For 56 years, Wagner was a fixture in Pittsburgh, as a player for 17 years and as a coach for 39 more. In that time, Wagner was the first player to have his signature on a Louisville Slugger (1905), had his face put on an early baseball card that is now worth more than $100,000 (1909), served as a sergeant at arms for the Pennsylvania state legislature (1929), became one of the first five players elected to the Hall of Fame (1936), and, seven months before he died, saw a statue of himself erected outside Forbes Field. When he died, Branch Rickey declared that Wagner was the greatest player he had ever seen.
One reason for Rickey’s pronouncement was the bowlegged, barrel-chested, long-limbed Wagner’s skill at shortstop, where he was often likened to an octopus. When he fielded grounders, his huge hands also collected large scoops of infield dirt, which accompanied his throws to first like the tail of a comet. It was said that Wagner threw out runners lying on his back. In one instance, he was caught with his glove hand in his back pocket reaching for a tobacco chaw, so he fielded a sharp grounder in his bare throwing hand and calmly threw the runner out, literally, with one hand behind his back. On another occasion, he used his bulk to keep a runner from stealing second after a wild throw from the catcher. Wagner timed his leap so that he landed on the unsuspecting incoming runner short of the base. By the time the players untangled themselves, the centerfielder had thrown the ball back to Wagner, who tagged the embarrassed runner out.
Ed Barrow discovered the ungainly Dutchman while scouting Wagner’s older brother, Al, near the Pennsylvania coal mines where they both worked. Legend says that Barrow spied the 18-year-old Hans flinging rocks across the wide expanse of the Monongahela River and signed him on the spot. Wagner started in Steubenville, Ohio, then joined the NL Louisville club for three years. After the 1899 season, the National League shrunk from twelve to eight teams, and the Louisville franchise was discontinued. In 1900 former Louisville owner Barney Dreyfus bought the Pittsburgh franchise, and brought Wagner back to Pennsylvania for good.
From then on, the good-natured and modest Wagner dominated the league. He led the league in hitting eight times, in steals five times, and in slugging average six times. He hit over .300 17 times and would eventually play every position except catcher. He is also high on the all-time stolen-base, triples, and hits lists. After winning the batting title in 1909, he was pitted against the Tigers and Ty Cobb, the AL batting champ, in the 1909 World Series. In Game Two, Cobb notified the “krauthead” of his intention to steal second on the next pitch. Wagner’s message-laden tag in Cobb’s mouth resulted in three stitches and Cobb’s lasting respect. In Game Three, Wagner drove in three runs and stole three bases. The Pirates won the Series in seven games with Wagner batting .333 and stealing six bases, including home.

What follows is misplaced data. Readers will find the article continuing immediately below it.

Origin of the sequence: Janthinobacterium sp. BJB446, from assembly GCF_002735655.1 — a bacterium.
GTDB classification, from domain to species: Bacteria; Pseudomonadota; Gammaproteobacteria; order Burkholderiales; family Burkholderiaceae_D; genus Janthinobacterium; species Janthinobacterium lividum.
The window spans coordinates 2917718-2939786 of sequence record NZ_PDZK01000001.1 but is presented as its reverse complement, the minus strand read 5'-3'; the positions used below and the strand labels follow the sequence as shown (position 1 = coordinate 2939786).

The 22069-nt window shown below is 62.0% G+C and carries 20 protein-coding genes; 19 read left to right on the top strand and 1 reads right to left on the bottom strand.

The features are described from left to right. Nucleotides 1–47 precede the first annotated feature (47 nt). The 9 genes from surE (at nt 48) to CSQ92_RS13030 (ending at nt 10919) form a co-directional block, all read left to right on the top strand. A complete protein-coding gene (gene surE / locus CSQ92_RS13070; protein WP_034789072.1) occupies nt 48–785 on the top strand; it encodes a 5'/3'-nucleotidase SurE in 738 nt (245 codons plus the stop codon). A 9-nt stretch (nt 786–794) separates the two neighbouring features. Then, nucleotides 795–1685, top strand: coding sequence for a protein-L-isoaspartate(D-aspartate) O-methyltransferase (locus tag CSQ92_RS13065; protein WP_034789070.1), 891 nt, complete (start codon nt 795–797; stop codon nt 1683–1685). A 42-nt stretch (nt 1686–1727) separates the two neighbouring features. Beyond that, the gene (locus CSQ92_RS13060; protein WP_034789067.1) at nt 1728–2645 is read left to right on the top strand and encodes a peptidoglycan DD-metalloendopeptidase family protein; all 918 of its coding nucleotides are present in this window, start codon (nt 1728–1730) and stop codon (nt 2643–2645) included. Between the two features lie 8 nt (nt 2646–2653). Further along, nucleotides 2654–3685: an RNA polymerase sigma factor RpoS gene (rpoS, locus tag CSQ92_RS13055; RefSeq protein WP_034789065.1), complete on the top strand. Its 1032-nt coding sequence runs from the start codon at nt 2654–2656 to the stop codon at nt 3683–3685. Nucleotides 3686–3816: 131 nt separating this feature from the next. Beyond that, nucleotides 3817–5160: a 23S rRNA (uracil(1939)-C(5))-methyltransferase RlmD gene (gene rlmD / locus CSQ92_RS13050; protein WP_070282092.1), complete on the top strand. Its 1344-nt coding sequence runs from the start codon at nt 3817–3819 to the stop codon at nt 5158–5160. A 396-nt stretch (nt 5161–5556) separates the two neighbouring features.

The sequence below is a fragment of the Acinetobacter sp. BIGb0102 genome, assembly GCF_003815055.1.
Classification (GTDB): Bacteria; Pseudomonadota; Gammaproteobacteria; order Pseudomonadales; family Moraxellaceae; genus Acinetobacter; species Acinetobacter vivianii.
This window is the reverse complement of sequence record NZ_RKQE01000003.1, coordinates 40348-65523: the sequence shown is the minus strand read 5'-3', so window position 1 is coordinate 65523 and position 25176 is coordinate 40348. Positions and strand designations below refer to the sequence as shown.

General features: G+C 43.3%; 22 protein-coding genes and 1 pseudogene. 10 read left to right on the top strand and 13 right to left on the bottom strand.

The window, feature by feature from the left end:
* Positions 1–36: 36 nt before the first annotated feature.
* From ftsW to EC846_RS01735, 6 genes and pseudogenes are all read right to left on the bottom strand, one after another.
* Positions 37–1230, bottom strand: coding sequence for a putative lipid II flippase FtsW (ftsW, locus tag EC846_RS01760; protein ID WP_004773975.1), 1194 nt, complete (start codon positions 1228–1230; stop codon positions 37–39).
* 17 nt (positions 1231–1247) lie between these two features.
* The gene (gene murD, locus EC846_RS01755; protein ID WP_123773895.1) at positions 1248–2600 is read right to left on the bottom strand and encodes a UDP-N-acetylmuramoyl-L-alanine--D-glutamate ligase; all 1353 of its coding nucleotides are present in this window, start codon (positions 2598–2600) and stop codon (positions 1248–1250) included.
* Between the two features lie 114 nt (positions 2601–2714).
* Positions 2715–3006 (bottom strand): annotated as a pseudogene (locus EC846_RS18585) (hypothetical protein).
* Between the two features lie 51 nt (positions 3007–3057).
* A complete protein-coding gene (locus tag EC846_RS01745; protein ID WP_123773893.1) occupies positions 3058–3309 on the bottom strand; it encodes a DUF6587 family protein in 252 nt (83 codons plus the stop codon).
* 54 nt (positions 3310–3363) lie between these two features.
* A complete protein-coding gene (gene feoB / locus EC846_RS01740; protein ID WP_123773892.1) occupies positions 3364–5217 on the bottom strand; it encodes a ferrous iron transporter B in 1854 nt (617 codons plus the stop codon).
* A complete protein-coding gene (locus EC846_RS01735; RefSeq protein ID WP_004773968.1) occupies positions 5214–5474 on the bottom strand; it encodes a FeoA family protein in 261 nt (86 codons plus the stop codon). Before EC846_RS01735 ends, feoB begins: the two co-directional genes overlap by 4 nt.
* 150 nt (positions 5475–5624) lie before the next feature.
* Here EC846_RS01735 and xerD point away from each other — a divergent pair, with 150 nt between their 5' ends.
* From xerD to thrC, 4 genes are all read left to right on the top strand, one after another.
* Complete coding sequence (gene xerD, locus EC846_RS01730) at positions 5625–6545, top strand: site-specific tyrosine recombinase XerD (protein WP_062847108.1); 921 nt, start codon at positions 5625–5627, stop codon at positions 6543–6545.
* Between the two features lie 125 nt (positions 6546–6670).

Wagner simply loved to play, and reputedly didn’t much care about getting paid for it. Ban Johnson tried to lure him to the American League, and Clark Griffith of Washington supposedly offered Wagner a huge sum. But Wagner was loyal and liked Pittsburgh, despite failing ever to earn more than $10,000 a year. Cobb and Nap Lajoie offered him $1,000 a week for a barnstorming tour, but he turned it down. And supposedly, Wagner didn’t want his picture on the now-famous baseball card because the sponsor was a tobacco company, and he didn’t want to seem to condone smoking, although he chewed tobacco. The story goes that he sent the tobacco company the money it would have earned from the card, which had already been printed.
Wagner was made manager in his final year, 1917, when he was forty-three, but decided he didn’t like managing after only five games and one victory. He played semi-pro ball around Pittsburgh for another seven years. He was named a Pirate coach in 1933 and served until 1951, giving batting tips to future Hall of Famers Pie Traynor, Kiki Cuyler, Arky Vaughn, Ralph Kiner, and the Waner brothers.